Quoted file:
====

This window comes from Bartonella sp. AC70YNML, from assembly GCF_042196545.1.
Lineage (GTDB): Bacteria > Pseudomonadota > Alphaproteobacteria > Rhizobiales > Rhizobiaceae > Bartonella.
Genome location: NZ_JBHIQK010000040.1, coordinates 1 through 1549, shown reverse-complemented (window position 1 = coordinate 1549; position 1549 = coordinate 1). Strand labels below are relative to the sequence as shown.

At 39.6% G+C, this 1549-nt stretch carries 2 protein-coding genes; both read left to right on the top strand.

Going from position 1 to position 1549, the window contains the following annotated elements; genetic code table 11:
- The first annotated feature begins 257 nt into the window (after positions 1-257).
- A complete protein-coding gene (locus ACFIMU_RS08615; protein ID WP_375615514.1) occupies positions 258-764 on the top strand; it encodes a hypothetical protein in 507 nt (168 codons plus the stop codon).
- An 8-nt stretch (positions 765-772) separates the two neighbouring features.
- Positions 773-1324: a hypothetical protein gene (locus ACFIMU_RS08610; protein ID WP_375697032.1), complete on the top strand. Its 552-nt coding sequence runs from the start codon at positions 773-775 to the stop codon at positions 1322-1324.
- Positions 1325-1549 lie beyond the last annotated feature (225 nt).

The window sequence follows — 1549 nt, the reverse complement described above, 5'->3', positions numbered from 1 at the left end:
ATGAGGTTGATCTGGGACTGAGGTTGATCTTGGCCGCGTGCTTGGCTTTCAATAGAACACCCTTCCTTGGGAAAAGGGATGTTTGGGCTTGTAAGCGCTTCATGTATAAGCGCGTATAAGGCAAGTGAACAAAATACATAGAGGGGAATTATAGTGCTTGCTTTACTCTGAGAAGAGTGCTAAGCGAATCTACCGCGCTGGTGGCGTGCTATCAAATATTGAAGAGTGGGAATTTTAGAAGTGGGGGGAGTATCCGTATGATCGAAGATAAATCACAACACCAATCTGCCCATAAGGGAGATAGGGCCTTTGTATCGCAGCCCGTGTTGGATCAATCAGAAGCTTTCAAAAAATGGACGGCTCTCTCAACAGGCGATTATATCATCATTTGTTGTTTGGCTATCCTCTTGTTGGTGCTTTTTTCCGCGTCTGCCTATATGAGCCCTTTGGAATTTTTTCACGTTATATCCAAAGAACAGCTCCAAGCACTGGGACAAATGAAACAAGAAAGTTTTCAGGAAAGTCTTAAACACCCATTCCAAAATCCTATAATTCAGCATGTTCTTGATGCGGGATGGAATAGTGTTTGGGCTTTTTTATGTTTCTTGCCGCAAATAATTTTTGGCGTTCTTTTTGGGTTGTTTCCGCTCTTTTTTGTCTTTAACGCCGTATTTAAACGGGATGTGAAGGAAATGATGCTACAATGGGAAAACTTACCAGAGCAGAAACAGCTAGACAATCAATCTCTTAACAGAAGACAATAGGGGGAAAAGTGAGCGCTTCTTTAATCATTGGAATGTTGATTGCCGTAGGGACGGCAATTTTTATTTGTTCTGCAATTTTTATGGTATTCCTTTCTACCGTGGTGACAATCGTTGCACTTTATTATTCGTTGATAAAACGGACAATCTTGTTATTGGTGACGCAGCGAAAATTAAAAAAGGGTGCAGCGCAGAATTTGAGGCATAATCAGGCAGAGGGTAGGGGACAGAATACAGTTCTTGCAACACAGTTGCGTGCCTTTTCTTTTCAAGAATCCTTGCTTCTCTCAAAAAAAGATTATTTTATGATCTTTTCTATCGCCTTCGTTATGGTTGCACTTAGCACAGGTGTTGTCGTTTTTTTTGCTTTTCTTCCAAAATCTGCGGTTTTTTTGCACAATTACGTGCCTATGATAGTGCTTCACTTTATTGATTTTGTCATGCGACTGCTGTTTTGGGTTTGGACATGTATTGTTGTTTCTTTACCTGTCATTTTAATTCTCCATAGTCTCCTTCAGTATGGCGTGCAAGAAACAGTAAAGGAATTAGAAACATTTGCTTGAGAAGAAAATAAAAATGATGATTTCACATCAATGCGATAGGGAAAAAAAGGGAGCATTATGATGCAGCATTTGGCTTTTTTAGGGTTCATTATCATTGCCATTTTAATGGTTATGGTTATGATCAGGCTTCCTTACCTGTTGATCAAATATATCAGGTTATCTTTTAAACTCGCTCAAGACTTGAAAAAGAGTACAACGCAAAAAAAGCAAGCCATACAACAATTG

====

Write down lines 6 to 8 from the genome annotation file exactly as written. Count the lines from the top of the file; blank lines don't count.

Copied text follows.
- The first annotated feature begins 257 nt into the window (after positions 1-257).
- A complete protein-coding gene (locus ACFIMU_RS08615; protein ID WP_375615514.1) occupies positions 258-764 on the top strand; it encodes a hypothetical protein in 507 nt (168 codons plus the stop codon).
- An 8-nt stretch (positions 765-772) separates the two neighbouring features.